The dimensions of the various portions of the rod 13 and sleeve 17, of course, are dictated by the dimensions of the particular split cylinder and housing configurations with which the tool is intended to be used. With a structure similar to that illustrated in FIG. 7, the outer cylindrical dimension of the forward portion 19 should be slightly smaller than the interior dimension of the split cylinder 29. Similarly, the inner cylindrical dimension of the bore 27 should be slightly larger than the outer cylindrical dimension of the split cylinder 29 so that during the insertion procedure the tool can be removed downwardly with respect to the split cylinder 29. In the embodiment of FIG. 7, the exterior dimension and configuration of the portion 20 has no particular limitation. In the embodiment of FIGS. 8 and 9, the outer dimension of the forward portion 19 and the inner dimension of the bore 27 are the same as described above. Additionally, the exterior dimension of the section 20 should be slightly smaller than the interior dimension of the housing 28 and the configuration should be the same to allow for insertion of the tool.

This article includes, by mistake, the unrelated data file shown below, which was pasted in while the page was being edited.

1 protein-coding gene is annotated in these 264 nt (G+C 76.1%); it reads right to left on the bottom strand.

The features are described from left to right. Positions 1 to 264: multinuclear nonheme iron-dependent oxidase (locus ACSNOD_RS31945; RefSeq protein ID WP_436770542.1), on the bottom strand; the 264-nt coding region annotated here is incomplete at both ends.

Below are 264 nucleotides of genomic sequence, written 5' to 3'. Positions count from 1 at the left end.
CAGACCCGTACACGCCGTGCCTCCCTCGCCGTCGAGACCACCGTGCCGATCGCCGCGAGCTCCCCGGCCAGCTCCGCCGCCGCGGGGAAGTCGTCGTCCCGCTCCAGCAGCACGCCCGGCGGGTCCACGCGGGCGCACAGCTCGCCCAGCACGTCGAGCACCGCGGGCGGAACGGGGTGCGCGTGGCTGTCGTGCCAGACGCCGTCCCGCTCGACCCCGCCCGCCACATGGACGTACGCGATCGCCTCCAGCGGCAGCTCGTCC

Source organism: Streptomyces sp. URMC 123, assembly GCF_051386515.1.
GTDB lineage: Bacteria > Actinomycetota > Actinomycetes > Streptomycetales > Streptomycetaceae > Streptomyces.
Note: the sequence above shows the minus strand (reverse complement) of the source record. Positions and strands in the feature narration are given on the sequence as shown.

Although the description of the preferred embodiment has been quite specific, it is contemplated that various changes and modifications could be made without deviating from the spirit of the present invention. Accordingly, it is intended that the scope of the present invention be dictated by the claims rather than by the description of the preferred embodiment.
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|U.S. Classification||29/751, 7/107, 140/123, 29/278, 29/758|
|Cooperative Classification||Y10T29/53257, B25B25/00, Y10T29/53943, Y10T29/53226|
|Aug 23, 1982||AS||Assignment|
Owner name: MAGNETIC CONTROLS COMPANY, 400 W. 78TH ST. MINNEAP
Free format text: ASSIGNMENT OF ASSIGNORS INTEREST.;ASSIGNORS:HUMPHREY, JOHN W.;SILBERNAGEL, RAYMOND A.;REEL/FRAME:004028/0511
Effective date: 19811216
|May 12, 1987||FPAY||Fee payment|
Year of fee payment: 4
|May 15, 1991||FPAY||Fee payment|
Year of fee payment: 8
|Jun 27, 1995||REMI||Maintenance fee reminder mailed|
|Nov 19, 1995||LAPS||Lapse for failure to pay maintenance fees|
|Jan 30, 1996||FP||Expired due to failure to pay maintenance fee|
Effective date: 19951122